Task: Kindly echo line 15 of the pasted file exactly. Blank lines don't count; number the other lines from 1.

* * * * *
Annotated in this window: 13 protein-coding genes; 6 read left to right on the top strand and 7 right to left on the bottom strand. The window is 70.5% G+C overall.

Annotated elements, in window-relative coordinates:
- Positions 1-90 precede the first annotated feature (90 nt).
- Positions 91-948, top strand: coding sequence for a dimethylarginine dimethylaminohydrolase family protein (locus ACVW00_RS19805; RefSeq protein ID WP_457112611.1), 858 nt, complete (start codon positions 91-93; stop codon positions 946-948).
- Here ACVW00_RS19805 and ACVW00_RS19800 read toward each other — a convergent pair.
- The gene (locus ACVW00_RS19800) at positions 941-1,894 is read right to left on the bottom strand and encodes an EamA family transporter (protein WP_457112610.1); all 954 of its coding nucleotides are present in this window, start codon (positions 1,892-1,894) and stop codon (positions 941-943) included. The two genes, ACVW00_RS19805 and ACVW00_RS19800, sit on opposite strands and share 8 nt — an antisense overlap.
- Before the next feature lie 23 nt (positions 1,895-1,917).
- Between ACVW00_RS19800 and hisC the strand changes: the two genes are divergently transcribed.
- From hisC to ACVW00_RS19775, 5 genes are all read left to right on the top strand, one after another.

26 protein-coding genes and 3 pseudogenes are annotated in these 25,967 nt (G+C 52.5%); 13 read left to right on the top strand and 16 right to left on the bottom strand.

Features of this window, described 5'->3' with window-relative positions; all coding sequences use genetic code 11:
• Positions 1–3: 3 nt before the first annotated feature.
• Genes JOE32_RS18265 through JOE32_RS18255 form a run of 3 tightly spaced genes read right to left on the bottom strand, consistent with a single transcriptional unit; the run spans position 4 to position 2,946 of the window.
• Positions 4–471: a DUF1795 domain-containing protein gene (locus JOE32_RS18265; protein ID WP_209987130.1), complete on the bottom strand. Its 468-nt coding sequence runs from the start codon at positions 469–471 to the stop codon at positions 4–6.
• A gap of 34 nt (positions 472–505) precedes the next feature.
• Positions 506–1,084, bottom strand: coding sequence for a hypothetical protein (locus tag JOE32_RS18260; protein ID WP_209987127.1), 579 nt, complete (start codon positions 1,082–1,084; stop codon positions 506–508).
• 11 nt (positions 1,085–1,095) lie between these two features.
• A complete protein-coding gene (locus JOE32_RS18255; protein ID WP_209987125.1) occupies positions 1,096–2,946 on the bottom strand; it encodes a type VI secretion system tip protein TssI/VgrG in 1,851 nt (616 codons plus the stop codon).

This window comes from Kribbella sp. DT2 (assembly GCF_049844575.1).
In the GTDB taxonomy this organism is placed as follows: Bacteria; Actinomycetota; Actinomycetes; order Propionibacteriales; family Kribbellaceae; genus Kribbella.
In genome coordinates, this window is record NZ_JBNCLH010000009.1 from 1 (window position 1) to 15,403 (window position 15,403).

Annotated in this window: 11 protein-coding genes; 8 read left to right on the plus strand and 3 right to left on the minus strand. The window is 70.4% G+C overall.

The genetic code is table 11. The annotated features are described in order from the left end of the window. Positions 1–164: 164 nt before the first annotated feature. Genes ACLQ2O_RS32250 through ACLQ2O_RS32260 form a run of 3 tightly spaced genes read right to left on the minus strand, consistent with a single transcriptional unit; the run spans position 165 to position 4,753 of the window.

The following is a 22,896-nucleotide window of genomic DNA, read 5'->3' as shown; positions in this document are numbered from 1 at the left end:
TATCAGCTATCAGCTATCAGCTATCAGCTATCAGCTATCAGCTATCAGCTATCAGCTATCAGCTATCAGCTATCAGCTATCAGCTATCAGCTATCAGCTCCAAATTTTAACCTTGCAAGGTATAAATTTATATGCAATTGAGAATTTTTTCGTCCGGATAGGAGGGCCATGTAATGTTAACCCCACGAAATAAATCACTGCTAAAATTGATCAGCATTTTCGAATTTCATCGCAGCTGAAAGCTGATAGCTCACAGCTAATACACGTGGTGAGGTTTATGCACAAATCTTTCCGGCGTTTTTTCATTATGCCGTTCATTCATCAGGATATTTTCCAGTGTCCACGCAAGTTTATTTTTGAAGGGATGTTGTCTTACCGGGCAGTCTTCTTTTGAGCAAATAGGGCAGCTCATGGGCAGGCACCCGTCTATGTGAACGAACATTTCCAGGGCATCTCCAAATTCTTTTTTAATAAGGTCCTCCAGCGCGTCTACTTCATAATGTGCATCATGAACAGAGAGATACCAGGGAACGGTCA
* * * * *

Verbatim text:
• A gap of 34 nt (positions 472–505) precedes the next feature.